Ten easy tips to get relief from #hayfever this summer

The number of hay fever sufferers is at an all-time high in the UK with around 25 per cent of the population suffering with mild to moderate symptoms during the summer.

And if you are one of them you may have noticed you are suffering more. Symptoms are worse for many people possibly due to a reduced immune tolerance as a result of prolonged lockdowns.

Qualified nutritional therapist and naturopath Caroline Peyton of Peyton Principles shares some simple tips to ease hayfever symptoms this summer and also for the summer seasons to come. Peyton has clinics in Wiltshire, the Cotswolds and online

Here are some easy ways to support yourself through the season:

Add ginger and turmeric foods to your diet as they help to inhibit the inflammatory compounds that cause the respiratory airways to swell.
Grate ginger into a glass of lemon water or into a smoothie or stir-fry. It adds a real zing to your food.

Make a cooling turmeric tea with a plant milk, turmeric and a pinch of black pepper and a teaspoon of coconut oil (as both aid absorption of the active ingredient curcumin). Heat together then allow to cool.
You can support your body to calm its inflammatory response by avoiding (or significantly reducing) sugar, simple carbohydrates, processed foods, seed oils and stimulants (tea, coffee, alcohol).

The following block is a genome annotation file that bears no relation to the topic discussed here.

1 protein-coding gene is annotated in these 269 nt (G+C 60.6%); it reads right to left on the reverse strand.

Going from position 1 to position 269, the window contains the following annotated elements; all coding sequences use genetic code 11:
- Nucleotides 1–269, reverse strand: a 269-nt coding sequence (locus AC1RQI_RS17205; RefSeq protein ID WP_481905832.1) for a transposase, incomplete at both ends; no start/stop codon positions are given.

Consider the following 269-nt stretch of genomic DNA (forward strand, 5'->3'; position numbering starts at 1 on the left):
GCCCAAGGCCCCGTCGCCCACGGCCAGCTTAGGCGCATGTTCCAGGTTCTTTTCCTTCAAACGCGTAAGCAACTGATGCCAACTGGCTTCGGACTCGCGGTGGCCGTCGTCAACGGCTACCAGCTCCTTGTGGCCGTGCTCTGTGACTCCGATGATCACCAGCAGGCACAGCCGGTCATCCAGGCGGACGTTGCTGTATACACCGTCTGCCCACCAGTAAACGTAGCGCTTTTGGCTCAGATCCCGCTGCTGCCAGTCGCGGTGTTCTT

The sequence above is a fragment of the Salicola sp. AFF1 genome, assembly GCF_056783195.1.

In their place aim to eat a natural wholefood diet with complex carbohydrates (like brown rice), nuts, seeds, pulses and vegetables together with three portions of oily fish every week (salmon, sardines, mackerel).
The fats in oily fish convert to anti-inflammatory messengers sending out a strong signal to those inflamed airways to calm down! So add oily fish to your barbeque rather than meat.

Vitamin C (especially rich in peppers, kiwi fruit, berries and dark green leafy vegetables) helps to break down and excrete histamine circulating in the body. Vitamin C also protects respiratory cells from the excess inflammatory damage that is created. It is histamine which causes hay fever symptoms of itchy, swollen eyes, runny nose and sneezes.

Magnesium has a similar mechanism to vitamin C, with research showing that a deficiency may actually increase histamine production. Magnesium-rich foods to include in your diet are brown rice, other wholegrains, nuts, seeds and dark green leafy vegetables. Excess mucus during a hay fever outbreak is annoying and unpleasant. Some foods can increase mucus production in susceptible individuals.

Review your diet and look for ways to reduce your intake of dairy, grains (especially white grains), starchy foods like potatoes, parsnips and bananas and sugars. You may not need to completely eliminate these foods but if you have a high intake of these foods day to day look for ways to reduce your intake by choosing alternatives.

I often recommend quinoa in place of grains and potatoes, oat cakes may be better than bread, nut milks in place of dairy, coconut yoghurt in place of standard yoghurt and berries in place of bananas.